'It is a wonderful voyage of self-discovery, and a psychological exploration of a nation in turmoil' Financial Times.
'a luxurious detour in the lands and history of Germany' Metro.
'Nooteboom wears his erudition lightly, and weaves personal anecdote into memorable reportage' Sunday Telegraph.
'writerly, abstract, walled off in his head ... He reminds us how fast the communist world fell apart, with unimaginable reversals of fortune' Literary Review.
'There is a melancholy in his writing and a nostalgia for the past, both of which are very German - or at least used to be' Spectator.
'His Berlin reportage, from a 1963 Khrushchev rally in East Berlin to the tearing down of the Palast der Republik, brilliantly captures the intensity of the capital and its 'associated layers of memory' The Economist.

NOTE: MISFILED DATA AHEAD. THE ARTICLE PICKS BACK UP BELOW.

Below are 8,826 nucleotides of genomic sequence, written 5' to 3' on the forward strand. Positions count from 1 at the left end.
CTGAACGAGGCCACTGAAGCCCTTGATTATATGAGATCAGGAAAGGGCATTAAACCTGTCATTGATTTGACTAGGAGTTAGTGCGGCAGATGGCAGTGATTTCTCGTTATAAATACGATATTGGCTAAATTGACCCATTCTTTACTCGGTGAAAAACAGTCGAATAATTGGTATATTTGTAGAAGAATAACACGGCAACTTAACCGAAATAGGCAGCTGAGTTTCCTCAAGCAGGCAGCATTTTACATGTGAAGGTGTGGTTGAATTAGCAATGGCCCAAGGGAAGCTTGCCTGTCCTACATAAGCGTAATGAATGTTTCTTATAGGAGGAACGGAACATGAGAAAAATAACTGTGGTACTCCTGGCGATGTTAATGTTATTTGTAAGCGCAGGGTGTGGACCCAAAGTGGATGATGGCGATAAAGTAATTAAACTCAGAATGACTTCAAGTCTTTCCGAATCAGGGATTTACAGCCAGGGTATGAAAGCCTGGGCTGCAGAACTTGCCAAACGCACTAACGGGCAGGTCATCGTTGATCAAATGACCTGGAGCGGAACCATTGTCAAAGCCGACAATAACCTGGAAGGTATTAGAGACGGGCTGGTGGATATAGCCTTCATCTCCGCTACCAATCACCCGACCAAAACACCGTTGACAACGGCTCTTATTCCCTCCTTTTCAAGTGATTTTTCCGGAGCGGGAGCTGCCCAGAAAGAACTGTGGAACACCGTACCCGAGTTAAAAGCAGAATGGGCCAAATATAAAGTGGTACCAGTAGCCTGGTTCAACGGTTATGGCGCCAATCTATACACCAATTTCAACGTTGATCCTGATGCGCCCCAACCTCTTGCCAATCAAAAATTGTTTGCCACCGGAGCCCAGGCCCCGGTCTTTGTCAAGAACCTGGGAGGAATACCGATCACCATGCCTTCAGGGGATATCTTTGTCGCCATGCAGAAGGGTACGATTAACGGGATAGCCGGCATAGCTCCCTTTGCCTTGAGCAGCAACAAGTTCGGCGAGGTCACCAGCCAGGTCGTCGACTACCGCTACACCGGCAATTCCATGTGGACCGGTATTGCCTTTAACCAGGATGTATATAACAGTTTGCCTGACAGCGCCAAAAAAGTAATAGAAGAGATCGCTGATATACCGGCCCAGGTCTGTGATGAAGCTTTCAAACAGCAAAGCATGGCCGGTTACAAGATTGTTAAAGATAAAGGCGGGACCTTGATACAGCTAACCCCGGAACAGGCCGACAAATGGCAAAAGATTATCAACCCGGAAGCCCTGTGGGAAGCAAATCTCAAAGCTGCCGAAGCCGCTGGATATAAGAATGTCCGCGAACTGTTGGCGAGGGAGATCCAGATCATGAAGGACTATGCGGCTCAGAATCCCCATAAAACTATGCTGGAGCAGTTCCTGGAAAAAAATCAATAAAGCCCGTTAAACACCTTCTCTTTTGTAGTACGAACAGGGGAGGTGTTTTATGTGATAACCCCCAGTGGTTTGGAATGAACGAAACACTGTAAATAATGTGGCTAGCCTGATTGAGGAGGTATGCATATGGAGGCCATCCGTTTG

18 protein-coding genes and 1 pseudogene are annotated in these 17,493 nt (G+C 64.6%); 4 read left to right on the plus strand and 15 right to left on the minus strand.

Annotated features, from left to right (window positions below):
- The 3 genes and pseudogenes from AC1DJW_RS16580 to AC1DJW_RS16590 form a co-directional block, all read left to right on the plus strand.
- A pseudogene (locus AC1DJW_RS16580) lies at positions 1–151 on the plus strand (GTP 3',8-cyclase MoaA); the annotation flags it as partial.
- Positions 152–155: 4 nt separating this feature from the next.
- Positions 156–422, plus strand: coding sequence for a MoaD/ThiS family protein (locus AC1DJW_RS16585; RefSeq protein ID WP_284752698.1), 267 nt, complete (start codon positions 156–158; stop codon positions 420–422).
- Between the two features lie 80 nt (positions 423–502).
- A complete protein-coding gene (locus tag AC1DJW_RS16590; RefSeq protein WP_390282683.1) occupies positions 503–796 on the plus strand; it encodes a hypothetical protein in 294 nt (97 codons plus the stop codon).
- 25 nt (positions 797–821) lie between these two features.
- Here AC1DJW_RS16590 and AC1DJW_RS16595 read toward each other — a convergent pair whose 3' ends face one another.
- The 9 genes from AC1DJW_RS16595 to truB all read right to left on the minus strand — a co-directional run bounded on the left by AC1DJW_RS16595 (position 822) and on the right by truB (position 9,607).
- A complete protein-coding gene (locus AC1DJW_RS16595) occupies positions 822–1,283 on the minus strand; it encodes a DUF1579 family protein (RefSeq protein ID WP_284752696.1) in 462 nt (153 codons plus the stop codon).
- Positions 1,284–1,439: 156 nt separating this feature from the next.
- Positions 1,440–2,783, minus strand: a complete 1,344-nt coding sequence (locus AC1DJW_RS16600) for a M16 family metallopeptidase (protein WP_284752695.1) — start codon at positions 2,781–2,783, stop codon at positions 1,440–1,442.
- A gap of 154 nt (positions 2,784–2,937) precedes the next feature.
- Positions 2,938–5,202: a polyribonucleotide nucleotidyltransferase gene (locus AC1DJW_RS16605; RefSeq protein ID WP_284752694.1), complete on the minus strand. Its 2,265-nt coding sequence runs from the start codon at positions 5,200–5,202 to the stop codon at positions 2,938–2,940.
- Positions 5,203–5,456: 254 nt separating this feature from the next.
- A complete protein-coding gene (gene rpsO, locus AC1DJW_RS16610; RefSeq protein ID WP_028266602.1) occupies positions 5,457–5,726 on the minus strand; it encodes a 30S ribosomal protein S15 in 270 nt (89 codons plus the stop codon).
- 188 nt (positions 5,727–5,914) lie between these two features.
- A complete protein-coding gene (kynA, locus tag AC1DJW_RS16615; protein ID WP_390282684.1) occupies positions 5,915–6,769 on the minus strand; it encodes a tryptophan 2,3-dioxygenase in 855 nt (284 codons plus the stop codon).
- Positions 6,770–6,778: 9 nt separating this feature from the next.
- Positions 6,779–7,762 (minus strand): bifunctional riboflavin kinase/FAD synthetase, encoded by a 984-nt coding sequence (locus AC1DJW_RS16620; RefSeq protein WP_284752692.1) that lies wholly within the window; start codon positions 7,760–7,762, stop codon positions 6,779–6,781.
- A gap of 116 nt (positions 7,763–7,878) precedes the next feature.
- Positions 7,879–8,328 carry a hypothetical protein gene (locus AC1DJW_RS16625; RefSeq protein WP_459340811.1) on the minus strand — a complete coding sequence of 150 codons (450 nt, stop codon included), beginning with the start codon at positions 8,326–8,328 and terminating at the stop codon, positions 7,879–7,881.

'demanding, thorough and quite invaluable to those who want the opportunity to inform themselves before contemplating what the future holds for Central and Eastern Europe' Bookbag.
Roads to Berlin maps the changing landscape of Germany, from the period before the fall of the Wall to the present. Written and updated over the course of several decades, an eyewitness account of the pivotal events of 1989 gives way to a perceptive appreciation of its difficult passage to reunification.
Nooteboom's writings on politics, people, architecture and culture are as digressive as they are eloquent; his innate curiosity takes him through the landscapes of Heine and Goethe, steeped in Romanticism and mythology, and to Germany's baroque cities. With an outsider's objectivity he has crafted an intimate portrait of the country to its present day.
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